It is possible for doctors to determine the health status and development progress of a fetus. When it is discovered that it is significantly malformed or suffering from a dreadful medical condition, can the future of this fetus be said to be valuable? There are various forms of malformations that cause a lot of suffering to someone, and his/her future may be said to be invaluable in this premise.

Marquis seems to acknowledge that an abortion may be justified under circumstances such as these. However, how does one quantify a life’s value? Is it in terms of good health, riches, happiness, or what categorization can be used measure value? Marquis fails to answer these questions in his argument.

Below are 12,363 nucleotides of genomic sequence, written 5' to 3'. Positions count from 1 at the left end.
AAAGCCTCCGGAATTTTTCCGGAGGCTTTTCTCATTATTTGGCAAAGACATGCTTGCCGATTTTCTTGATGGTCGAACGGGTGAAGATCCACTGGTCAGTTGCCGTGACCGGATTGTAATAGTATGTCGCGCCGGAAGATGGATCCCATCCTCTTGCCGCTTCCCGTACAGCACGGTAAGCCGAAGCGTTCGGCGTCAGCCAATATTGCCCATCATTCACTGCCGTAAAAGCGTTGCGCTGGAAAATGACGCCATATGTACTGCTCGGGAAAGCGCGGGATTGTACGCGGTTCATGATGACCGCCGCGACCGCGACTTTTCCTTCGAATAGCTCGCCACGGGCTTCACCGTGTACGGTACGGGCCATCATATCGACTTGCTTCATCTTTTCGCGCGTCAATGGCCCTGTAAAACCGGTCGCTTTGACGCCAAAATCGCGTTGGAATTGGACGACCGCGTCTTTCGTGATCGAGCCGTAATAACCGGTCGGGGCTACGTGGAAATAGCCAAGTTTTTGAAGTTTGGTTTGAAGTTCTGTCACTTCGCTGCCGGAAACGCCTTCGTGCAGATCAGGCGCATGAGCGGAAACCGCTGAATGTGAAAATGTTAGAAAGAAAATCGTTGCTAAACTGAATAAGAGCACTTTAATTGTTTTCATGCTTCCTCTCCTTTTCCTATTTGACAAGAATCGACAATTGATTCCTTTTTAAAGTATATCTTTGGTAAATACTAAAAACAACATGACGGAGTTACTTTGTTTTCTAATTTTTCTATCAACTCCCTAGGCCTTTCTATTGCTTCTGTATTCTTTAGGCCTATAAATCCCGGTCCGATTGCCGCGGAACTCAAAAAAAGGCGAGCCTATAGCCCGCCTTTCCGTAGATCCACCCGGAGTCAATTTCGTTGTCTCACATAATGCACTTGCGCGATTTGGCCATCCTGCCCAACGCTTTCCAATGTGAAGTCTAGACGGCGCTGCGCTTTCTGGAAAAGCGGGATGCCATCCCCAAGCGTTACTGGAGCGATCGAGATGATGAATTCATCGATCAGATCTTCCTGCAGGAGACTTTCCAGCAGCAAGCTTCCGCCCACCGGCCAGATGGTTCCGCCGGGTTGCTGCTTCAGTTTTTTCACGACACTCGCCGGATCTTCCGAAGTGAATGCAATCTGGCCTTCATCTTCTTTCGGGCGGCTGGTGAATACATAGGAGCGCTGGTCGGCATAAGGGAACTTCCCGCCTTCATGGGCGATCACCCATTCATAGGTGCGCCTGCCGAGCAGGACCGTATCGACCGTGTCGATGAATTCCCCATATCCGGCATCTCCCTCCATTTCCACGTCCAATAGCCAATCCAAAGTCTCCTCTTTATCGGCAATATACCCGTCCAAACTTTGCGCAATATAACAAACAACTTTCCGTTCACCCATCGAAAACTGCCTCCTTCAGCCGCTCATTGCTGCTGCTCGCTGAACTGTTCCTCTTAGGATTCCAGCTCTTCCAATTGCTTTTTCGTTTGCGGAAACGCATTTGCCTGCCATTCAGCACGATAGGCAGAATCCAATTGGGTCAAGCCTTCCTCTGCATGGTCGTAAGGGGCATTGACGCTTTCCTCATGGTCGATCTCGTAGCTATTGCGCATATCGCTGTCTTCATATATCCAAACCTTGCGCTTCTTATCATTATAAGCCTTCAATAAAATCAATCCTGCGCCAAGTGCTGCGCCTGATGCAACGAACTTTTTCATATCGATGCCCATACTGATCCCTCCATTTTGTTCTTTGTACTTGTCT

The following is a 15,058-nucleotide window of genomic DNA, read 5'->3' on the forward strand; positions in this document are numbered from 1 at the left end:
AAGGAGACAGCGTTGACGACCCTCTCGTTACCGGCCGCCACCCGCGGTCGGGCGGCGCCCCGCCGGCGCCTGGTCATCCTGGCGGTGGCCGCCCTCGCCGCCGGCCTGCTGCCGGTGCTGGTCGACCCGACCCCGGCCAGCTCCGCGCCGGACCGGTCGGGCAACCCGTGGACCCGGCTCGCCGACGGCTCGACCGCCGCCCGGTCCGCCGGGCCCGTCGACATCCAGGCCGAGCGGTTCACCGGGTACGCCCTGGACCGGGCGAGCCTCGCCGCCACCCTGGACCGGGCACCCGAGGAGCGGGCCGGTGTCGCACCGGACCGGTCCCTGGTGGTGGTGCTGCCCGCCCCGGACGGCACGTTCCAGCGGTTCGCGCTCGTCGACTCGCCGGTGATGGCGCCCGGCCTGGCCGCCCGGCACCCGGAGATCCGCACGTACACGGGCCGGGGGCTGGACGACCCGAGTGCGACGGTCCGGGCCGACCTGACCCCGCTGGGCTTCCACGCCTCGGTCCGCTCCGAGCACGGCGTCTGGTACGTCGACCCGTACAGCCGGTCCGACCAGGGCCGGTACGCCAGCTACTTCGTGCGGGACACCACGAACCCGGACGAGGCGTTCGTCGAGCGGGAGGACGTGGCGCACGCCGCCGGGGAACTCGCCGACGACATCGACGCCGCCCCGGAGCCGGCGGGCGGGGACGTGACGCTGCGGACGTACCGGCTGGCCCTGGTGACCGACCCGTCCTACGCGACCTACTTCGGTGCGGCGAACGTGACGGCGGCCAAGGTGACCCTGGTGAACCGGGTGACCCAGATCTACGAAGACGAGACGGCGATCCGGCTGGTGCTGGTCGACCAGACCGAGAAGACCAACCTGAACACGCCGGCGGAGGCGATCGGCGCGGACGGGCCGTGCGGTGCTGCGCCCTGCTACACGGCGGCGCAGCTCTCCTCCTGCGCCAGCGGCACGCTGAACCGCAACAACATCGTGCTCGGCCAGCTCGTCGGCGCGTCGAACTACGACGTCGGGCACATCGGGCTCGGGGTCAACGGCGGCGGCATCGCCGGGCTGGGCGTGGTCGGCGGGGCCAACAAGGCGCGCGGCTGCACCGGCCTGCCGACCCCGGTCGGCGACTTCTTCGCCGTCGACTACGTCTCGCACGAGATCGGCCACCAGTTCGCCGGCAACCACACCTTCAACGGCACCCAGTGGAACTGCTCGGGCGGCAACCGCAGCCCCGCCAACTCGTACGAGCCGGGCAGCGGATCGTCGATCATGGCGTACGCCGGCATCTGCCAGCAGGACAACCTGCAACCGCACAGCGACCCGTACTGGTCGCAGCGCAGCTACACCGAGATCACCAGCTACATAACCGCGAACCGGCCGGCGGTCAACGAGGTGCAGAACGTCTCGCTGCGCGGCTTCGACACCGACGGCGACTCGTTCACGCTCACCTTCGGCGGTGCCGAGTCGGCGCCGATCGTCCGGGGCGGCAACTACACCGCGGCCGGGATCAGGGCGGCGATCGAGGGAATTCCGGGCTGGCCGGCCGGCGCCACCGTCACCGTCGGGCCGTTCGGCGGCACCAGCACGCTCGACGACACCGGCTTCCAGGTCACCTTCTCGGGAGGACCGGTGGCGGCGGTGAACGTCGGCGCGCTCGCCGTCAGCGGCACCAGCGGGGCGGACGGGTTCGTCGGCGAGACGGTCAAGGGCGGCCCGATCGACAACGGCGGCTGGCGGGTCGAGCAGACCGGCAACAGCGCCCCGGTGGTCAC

Abortion is a subject that raises many ethical and moral issues. The arguments that justify or prohibit abortion are mainly based on biological and theological theories. The theory of personhood features prominently in these arguments, but Marquis omits them in his discussion on why killing is immoral. His views have impacted the abortion debate in various ways, and many philosophers have expressed different criticisms to the same.


  1. Marquis D. Why abortion is immoral. The Journal of Philosophy 1989; 86 (4):183-202.
  2. Sinnott-Armstrong, W. You can’t lose what you ain’t never had: A reply to Marquis on abortion, “Philosophical Studies” 1999; 96(1): 59-72
  3. Brown, M.T. The morality of abortion and the deprivation of futures. J Med Ethics 2000; 26: 103-107.
  4. Tooley, M. Abortion and infanticide. Philosophy and public affairs 1972; 2(1): 37-65.
  5. Savulescu, J. Embryo destruction and the future of value argument. J Med Ethics 2002; 28:133-135.
  6. Singer P. Practical ethics. New York: Cambridge University Press; 1993.